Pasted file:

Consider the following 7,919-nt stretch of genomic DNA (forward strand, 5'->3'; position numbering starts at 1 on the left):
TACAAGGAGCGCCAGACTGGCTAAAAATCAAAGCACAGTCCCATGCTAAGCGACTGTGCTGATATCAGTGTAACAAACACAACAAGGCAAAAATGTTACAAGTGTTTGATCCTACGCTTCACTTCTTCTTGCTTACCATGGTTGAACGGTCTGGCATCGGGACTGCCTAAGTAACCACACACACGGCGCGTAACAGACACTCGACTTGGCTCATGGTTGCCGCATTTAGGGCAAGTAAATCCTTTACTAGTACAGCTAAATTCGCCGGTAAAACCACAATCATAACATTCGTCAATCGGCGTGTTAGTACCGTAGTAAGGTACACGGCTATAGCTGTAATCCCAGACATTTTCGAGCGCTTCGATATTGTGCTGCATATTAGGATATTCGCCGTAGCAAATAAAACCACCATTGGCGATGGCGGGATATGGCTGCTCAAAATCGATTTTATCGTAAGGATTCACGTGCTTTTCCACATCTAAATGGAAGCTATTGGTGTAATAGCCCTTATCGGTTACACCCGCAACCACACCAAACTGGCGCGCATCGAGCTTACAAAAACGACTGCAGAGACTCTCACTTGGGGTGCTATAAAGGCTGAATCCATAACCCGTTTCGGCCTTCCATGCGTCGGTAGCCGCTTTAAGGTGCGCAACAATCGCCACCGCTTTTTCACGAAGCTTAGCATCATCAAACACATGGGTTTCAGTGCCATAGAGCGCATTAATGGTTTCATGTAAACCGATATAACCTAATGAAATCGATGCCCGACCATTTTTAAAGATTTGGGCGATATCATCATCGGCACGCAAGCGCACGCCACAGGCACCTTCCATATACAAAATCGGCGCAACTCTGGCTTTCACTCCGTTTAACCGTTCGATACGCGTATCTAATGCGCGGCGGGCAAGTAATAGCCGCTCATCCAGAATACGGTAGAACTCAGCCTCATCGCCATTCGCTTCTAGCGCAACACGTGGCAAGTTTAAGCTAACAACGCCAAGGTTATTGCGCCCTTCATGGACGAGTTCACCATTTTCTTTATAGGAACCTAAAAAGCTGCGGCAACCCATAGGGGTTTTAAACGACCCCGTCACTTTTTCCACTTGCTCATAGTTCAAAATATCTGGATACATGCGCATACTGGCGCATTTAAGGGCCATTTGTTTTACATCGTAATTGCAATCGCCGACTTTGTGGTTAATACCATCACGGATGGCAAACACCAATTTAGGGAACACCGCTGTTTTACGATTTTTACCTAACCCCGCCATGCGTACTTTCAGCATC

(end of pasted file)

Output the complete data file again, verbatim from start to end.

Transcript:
Consider the following 7,919-nt stretch of genomic DNA (forward strand, 5'->3'; position numbering starts at 1 on the left):
TACAAGGAGCGCCAGACTGGCTAAAAATCAAAGCACAGTCCCATGCTAAGCGACTGTGCTGATATCAGTGTAACAAACACAACAAGGCAAAAATGTTACAAGTGTTTGATCCTACGCTTCACTTCTTCTTGCTTACCATGGTTGAACGGTCTGGCATCGGGACTGCCTAAGTAACCACACACACGGCGCGTAACAGACACTCGACTTGGCTCATGGTTGCCGCATTTAGGGCAAGTAAATCCTTTACTAGTACAGCTAAATTCGCCGGTAAAACCACAATCATAACATTCGTCAATCGGCGTGTTAGTACCGTAGTAAGGTACACGGCTATAGCTGTAATCCCAGACATTTTCGAGCGCTTCGATATTGTGCTGCATATTAGGATATTCGCCGTAGCAAATAAAACCACCATTGGCGATGGCGGGATATGGCTGCTCAAAATCGATTTTATCGTAAGGATTCACGTGCTTTTCCACATCTAAATGGAAGCTATTGGTGTAATAGCCCTTATCGGTTACACCCGCAACCACACCAAACTGGCGCGCATCGAGCTTACAAAAACGACTGCAGAGACTCTCACTTGGGGTGCTATAAAGGCTGAATCCATAACCCGTTTCGGCCTTCCATGCGTCGGTAGCCGCTTTAAGGTGCGCAACAATCGCCACCGCTTTTTCACGAAGCTTAGCATCATCAAACACATGGGTTTCAGTGCCATAGAGCGCATTAATGGTTTCATGTAAACCGATATAACCTAATGAAATCGATGCCCGACCATTTTTAAAGATTTGGGCGATATCATCATCGGCACGCAAGCGCACGCCACAGGCACCTTCCATATACAAAATCGGCGCAACTCTGGCTTTCACTCCGTTTAACCGTTCGATACGCGTATCTAATGCGCGGCGGGCAAGTAATAGCCGCTCATCCAGAATACGGTAGAACTCAGCCTCATCGCCATTCGCTTCTAGCGCAACACGTGGCAAGTTTAAGCTAACAACGCCAAGGTTATTGCGCCCTTCATGGACGAGTTCACCATTTTCTTTATAGGAACCTAAAAAGCTGCGGCAACCCATAGGGGTTTTAAACGACCCCGTCACTTTTTCCACTTGCTCATAGTTCAAAATATCTGGATACATGCGCATACTGGCGCATTTAAGGGCCATTTGTTTTACATCGTAATTGCAATCGCCGACTTTGTGGTTAATACCATCACGGATGGCAAACACCAATTTAGGGAACACCGCTGTTTTACGATTTTTACCTAACCCCGCCATGCGTACTTTCAGCATC